Monday, September 13, 2010

Open Garden Report

I had a wonderful time at Saturday's Open Garden, and I gather most of the other hosts did too. It is wonderful to bathe in communication with so many good people! About 60 came through my back yard, and many more enjoyed the butterfly tent in the front.

We seemed to have an unusually sociable group of 40-60 butterflies. Trina would open the tent flap, and offer the butterflies an opportunity to fly freely, but a remarkable number would sit, apparently happily, on children's fingers. Some remained so long, I wondered if they were injured, but eventually they took off and went far, far upward! They seem to like children's fingers, and the children clearly like them.

In the back yard I fielded many questions. Probably the most common was, "My garden and my neighbors' looks so dry. Why is yours so lush?

I think there are two answers. One is the as-thick-as-possible grass mulch that covers my vegetable garden. The other is the organic matter in the soil that holds water for a long time. I described double digging, which you can learn (as I did) from John Jeavon's book, "How to Have More Vegetables than you ever thought possible on less land that you can Imagine." It's in the Montclair public library. When I started gardening, I double dug spring and fall for three years, and then the soil was as friable as it is now.

This led to the question, "Aren't you afraid of the poisons on the grass clippings?"
"Yes, I think they are terrible. Please see the display about Safe Lawns Montclair (or its website), which is working to abolish them in Montclair. They are totally against the law in the entire province of Quebec. The lawns there look just as lush as ours." Then a discussion would ensue about unpoisoned lawns in Montclair, including one on Upper Mountain Avenue. We old timers told about the beautiful lawns before lawn chemicals became available.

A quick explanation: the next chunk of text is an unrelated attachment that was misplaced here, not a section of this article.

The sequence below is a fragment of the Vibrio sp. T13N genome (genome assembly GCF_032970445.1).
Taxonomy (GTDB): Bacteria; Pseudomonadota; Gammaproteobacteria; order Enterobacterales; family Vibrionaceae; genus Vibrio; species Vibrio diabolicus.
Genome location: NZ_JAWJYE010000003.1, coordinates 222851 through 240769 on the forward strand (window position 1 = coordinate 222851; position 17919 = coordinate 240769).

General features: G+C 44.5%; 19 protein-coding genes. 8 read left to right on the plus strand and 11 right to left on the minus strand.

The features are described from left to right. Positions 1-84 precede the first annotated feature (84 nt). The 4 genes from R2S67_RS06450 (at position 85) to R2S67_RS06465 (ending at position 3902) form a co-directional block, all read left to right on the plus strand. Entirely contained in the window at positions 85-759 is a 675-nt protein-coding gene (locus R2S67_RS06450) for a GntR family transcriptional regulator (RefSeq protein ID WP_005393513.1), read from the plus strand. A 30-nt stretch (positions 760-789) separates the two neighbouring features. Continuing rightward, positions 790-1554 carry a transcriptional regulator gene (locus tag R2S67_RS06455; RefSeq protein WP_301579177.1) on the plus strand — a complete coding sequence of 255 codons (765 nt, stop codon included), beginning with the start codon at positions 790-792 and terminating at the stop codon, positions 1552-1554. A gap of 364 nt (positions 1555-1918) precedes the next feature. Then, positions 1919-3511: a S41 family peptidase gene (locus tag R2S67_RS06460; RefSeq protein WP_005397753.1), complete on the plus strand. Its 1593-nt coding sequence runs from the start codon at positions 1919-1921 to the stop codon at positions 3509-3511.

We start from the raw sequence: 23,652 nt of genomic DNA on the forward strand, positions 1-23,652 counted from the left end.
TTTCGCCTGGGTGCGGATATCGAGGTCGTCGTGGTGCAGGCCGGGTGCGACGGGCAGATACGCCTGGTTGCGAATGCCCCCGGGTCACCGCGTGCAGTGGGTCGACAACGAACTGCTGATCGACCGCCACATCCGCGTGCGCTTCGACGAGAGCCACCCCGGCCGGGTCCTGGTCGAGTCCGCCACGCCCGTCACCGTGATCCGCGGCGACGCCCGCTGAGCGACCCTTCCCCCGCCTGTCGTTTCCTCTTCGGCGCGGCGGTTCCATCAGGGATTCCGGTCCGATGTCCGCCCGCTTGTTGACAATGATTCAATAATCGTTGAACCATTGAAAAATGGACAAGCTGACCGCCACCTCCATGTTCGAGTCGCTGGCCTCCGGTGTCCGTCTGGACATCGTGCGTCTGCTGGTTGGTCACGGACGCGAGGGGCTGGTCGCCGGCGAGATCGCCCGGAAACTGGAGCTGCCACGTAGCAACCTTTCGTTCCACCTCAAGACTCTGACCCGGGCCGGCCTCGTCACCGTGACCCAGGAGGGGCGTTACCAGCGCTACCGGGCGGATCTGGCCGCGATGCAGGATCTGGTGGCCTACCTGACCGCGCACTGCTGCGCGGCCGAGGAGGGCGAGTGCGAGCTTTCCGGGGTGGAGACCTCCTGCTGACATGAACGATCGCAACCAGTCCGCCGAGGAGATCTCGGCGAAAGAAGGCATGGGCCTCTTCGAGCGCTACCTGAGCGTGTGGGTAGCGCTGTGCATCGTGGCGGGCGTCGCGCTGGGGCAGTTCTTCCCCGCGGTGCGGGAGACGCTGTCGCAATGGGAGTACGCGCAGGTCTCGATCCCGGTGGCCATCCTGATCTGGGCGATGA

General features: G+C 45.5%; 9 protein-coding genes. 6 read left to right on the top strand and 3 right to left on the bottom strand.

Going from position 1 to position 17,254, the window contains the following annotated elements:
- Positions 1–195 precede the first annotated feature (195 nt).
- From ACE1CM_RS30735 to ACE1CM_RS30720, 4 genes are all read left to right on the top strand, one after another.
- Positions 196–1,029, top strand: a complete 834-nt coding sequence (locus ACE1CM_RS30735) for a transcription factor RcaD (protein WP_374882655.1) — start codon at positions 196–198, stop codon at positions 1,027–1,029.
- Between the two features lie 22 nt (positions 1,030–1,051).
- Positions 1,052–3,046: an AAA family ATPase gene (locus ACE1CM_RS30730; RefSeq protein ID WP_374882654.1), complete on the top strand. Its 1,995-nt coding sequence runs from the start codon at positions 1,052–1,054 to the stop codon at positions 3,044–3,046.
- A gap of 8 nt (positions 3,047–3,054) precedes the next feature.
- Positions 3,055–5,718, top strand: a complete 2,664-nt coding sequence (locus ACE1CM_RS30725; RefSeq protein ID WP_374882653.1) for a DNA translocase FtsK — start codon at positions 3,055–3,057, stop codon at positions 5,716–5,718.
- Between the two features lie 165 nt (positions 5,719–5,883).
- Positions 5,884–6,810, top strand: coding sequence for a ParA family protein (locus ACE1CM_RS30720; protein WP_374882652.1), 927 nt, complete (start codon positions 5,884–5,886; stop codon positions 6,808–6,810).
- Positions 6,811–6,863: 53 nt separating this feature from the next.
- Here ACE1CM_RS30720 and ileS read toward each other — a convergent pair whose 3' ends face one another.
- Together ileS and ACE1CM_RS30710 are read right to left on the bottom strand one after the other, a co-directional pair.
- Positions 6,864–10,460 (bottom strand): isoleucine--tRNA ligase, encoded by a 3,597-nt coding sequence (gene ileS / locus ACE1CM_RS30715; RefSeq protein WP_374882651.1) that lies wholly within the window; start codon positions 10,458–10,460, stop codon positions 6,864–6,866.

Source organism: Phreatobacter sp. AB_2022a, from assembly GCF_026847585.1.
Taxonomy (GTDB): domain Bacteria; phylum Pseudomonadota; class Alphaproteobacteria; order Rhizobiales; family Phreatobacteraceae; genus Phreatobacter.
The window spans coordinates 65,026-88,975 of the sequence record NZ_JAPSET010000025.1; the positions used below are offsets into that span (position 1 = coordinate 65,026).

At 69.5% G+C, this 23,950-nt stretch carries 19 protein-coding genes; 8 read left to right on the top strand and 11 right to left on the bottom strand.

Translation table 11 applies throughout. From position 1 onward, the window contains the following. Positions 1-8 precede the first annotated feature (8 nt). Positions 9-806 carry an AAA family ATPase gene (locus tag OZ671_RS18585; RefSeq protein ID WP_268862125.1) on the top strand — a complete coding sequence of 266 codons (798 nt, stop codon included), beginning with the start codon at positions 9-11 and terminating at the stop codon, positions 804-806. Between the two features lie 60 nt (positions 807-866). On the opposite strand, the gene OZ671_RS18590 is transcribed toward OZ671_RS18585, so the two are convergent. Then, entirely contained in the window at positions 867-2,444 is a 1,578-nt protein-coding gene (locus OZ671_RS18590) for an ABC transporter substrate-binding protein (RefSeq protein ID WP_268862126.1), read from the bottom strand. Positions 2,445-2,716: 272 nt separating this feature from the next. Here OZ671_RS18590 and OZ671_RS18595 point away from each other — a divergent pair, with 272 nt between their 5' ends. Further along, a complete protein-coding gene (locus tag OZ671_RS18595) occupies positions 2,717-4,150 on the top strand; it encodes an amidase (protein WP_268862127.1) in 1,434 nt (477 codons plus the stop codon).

Then I would tell about how dramatically my health improved after a few years of eating my own fresh, organic food. The short story is, "The garden is good for me, even with the poisons. I'm sure it would be better without." Later that day Jose, president of Green Harmony Montclair landscaping service, offered to bring me poison-free clippings. Whoopee!

"Do you turn your compost heaps?" No, I did at first, but that has lost its charm. My heaps turn to compost in a few months in the summer, and more slowly in the winter. I have plenty of compost.

"Do you water your compost heaps?" No

"Do you use bio starters?" No, I put weeds in the compost heap, and apparently the soil on their roots provides enough microbes to get the composting going.

"Why do you have all that soap around?" It keeps away the deer. Last year I had one devastating night in the spring, and I assume it was deer. I've heard that Irish Spring soap keeps deer away, so I sent Fred out for some and he immediately bought an 8-pack. Since then I've had not apparent deer damage in my garden, although some deer have been seen in my front yard.

"Why don't you water your lawn?" Mostly because I think I have better things to do with my life. However, the world is having a water crisis, and it makes sense to get into habits of not wasting it.

"What do you do about woodchucks?" That's worth an entire email, which I hope will get written within a week.

Happy gardening!


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